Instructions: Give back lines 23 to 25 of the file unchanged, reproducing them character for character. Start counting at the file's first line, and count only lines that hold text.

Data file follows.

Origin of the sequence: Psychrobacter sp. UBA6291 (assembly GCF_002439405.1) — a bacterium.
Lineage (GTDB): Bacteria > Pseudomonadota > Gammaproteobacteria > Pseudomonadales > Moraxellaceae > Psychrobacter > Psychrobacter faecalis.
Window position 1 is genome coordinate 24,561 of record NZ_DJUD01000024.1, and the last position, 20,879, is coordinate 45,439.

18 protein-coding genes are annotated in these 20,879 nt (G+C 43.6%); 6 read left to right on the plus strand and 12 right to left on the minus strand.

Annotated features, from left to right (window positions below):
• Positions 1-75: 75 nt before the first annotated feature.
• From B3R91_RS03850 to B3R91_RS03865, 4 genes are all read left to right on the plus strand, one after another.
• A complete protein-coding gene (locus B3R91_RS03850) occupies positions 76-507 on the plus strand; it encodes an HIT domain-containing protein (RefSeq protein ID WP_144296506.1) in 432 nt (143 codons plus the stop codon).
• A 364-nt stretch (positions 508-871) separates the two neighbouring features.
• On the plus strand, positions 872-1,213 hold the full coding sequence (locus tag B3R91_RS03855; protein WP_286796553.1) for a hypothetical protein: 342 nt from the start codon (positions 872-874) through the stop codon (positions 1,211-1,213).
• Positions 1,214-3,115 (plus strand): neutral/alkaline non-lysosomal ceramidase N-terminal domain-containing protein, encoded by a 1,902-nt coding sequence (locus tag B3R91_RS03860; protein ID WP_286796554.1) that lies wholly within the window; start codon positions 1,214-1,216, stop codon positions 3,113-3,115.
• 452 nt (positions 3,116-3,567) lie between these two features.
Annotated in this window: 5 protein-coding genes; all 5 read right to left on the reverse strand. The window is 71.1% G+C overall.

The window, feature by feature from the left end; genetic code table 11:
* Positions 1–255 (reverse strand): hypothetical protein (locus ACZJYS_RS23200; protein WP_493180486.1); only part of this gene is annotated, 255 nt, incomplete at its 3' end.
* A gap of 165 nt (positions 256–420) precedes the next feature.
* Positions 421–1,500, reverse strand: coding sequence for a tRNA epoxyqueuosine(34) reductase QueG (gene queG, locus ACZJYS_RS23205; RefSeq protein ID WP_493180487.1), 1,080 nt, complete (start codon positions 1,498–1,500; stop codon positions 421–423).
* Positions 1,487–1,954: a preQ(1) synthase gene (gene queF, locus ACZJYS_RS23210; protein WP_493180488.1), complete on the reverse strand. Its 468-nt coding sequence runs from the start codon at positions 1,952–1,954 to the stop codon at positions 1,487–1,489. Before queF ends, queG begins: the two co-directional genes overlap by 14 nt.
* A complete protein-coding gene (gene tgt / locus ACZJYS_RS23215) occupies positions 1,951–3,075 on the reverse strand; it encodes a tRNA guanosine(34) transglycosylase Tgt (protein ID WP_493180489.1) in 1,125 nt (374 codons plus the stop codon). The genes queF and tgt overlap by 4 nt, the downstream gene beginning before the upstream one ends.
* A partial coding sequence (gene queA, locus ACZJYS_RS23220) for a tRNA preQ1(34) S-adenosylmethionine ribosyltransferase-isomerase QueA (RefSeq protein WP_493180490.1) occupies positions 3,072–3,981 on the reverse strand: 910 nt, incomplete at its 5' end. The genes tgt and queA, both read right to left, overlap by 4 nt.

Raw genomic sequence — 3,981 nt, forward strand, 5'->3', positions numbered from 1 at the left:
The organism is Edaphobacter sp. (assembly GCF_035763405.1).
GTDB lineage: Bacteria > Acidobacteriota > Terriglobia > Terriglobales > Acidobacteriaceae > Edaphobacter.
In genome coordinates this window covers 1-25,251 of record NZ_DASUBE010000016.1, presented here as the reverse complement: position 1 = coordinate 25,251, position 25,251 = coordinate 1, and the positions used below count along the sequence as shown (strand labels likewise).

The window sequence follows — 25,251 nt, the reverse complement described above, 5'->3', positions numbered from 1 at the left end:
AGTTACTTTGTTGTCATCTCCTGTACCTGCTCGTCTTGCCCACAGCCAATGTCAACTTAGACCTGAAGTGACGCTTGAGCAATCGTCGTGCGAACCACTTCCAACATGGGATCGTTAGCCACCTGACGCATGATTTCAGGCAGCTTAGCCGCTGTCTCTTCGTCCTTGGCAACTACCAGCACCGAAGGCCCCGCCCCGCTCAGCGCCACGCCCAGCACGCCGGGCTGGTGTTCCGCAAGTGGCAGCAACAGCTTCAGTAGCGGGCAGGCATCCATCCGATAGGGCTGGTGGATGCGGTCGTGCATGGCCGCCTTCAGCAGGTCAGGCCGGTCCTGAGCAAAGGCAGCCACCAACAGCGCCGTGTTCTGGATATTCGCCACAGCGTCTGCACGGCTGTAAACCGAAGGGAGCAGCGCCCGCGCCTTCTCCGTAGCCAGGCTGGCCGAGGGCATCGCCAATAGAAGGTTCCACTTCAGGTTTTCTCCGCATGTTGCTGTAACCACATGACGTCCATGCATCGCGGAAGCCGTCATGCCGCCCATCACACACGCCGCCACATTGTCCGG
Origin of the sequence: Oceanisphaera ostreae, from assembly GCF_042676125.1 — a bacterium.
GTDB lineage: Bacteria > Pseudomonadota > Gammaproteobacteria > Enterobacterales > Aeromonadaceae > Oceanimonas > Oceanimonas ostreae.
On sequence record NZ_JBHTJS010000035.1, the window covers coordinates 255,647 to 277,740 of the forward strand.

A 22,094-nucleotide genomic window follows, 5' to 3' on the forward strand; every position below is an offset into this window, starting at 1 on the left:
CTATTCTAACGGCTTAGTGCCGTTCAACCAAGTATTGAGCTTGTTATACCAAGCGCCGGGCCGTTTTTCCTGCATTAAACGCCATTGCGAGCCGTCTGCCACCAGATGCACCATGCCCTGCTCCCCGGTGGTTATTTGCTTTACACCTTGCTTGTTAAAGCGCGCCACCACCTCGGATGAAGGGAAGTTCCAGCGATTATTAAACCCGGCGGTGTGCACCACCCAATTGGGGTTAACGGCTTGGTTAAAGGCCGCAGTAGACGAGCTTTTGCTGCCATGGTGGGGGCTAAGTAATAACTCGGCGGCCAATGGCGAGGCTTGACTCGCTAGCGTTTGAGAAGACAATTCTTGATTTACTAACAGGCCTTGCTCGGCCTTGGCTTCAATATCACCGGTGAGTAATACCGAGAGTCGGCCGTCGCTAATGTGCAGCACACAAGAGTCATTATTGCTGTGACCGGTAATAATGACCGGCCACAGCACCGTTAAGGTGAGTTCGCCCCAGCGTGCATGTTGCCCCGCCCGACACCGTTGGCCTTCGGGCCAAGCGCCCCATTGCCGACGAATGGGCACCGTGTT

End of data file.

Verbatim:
GTDB lineage: Bacteria > Acidobacteriota > Terriglobia > Terriglobales > Acidobacteriaceae > Edaphobacter.
In genome coordinates this window covers 1-25,251 of record NZ_DASUBE010000016.1, presented here as the reverse complement: position 1 = coordinate 25,251, position 25,251 = coordinate 1, and the positions used below count along the sequence as shown (strand labels likewise).

The window sequence follows — 25,251 nt, the reverse complement described above, 5'->3', positions numbered from 1 at the left end: